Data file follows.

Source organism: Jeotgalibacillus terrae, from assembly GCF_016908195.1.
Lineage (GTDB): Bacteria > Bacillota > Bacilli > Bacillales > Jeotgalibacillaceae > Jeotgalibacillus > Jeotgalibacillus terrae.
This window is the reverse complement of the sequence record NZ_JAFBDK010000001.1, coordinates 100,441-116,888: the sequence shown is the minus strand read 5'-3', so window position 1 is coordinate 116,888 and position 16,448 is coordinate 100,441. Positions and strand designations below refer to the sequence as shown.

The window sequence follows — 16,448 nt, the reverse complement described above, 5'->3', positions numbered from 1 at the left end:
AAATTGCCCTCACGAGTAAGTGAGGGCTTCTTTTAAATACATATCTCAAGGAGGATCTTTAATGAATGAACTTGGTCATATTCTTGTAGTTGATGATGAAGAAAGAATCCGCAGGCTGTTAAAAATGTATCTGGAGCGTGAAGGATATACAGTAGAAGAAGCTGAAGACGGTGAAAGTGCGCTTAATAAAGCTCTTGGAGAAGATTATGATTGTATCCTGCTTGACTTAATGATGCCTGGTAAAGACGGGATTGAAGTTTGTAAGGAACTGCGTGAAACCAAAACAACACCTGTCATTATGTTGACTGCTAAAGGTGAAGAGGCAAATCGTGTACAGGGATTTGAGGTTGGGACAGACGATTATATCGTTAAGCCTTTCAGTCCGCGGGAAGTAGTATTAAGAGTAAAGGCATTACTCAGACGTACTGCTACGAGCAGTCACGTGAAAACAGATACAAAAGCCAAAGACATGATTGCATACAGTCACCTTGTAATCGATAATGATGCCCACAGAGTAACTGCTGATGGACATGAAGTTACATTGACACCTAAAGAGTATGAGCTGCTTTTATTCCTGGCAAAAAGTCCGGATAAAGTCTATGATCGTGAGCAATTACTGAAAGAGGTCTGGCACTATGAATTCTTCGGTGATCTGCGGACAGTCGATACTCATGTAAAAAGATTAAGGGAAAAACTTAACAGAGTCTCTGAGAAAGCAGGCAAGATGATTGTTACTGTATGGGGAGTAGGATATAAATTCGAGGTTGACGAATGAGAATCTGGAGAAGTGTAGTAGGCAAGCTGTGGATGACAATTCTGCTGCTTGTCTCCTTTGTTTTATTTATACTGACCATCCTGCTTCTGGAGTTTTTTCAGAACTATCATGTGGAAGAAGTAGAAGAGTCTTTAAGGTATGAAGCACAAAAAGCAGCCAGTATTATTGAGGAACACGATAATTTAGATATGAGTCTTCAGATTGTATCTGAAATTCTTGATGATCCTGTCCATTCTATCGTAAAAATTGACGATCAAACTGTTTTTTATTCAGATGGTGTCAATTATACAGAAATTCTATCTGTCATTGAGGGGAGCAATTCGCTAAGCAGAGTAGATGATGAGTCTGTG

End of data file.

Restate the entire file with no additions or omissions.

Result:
Source organism: Jeotgalibacillus terrae, from assembly GCF_016908195.1.
Lineage (GTDB): Bacteria > Bacillota > Bacilli > Bacillales > Jeotgalibacillaceae > Jeotgalibacillus > Jeotgalibacillus terrae.
This window is the reverse complement of the sequence record NZ_JAFBDK010000001.1, coordinates 100,441-116,888: the sequence shown is the minus strand read 5'-3', so window position 1 is coordinate 116,888 and position 16,448 is coordinate 100,441. Positions and strand designations below refer to the sequence as shown.

The window sequence follows — 16,448 nt, the reverse complement described above, 5'->3', positions numbered from 1 at the left end:
AAATTGCCCTCACGAGTAAGTGAGGGCTTCTTTTAAATACATATCTCAAGGAGGATCTTTAATGAATGAACTTGGTCATATTCTTGTAGTTGATGATGAAGAAAGAATCCGCAGGCTGTTAAAAATGTATCTGGAGCGTGAAGGATATACAGTAGAAGAAGCTGAAGACGGTGAAAGTGCGCTTAATAAAGCTCTTGGAGAAGATTATGATTGTATCCTGCTTGACTTAATGATGCCTGGTAAAGACGGGATTGAAGTTTGTAAGGAACTGCGTGAAACCAAAACAACACCTGTCATTATGTTGACTGCTAAAGGTGAAGAGGCAAATCGTGTACAGGGATTTGAGGTTGGGACAGACGATTATATCGTTAAGCCTTTCAGTCCGCGGGAAGTAGTATTAAGAGTAAAGGCATTACTCAGACGTACTGCTACGAGCAGTCACGTGAAAACAGATACAAAAGCCAAAGACATGATTGCATACAGTCACCTTGTAATCGATAATGATGCCCACAGAGTAACTGCTGATGGACATGAAGTTACATTGACACCTAAAGAGTATGAGCTGCTTTTATTCCTGGCAAAAAGTCCGGATAAAGTCTATGATCGTGAGCAATTACTGAAAGAGGTCTGGCACTATGAATTCTTCGGTGATCTGCGGACAGTCGATACTCATGTAAAAAGATTAAGGGAAAAACTTAACAGAGTCTCTGAGAAAGCAGGCAAGATGATTGTTACTGTATGGGGAGTAGGATATAAATTCGAGGTTGACGAATGAGAATCTGGAGAAGTGTAGTAGGCAAGCTGTGGATGACAATTCTGCTGCTTGTCTCCTTTGTTTTATTTATACTGACCATCCTGCTTCTGGAGTTTTTTCAGAACTATCATGTGGAAGAAGTAGAAGAGTCTTTAAGGTATGAAGCACAAAAAGCAGCCAGTATTATTGAGGAACACGATAATTTAGATATGAGTCTTCAGATTGTATCTGAAATTCTTGATGATCCTGTCCATTCTATCGTAAAAATTGACGATCAAACTGTTTTTTATTCAGATGGTGTCAATTATACAGAAATTCTATCTGTCATTGAGGGGAGCAATTCGCTAAGCAGAGTAGATGATGAGTCTGTG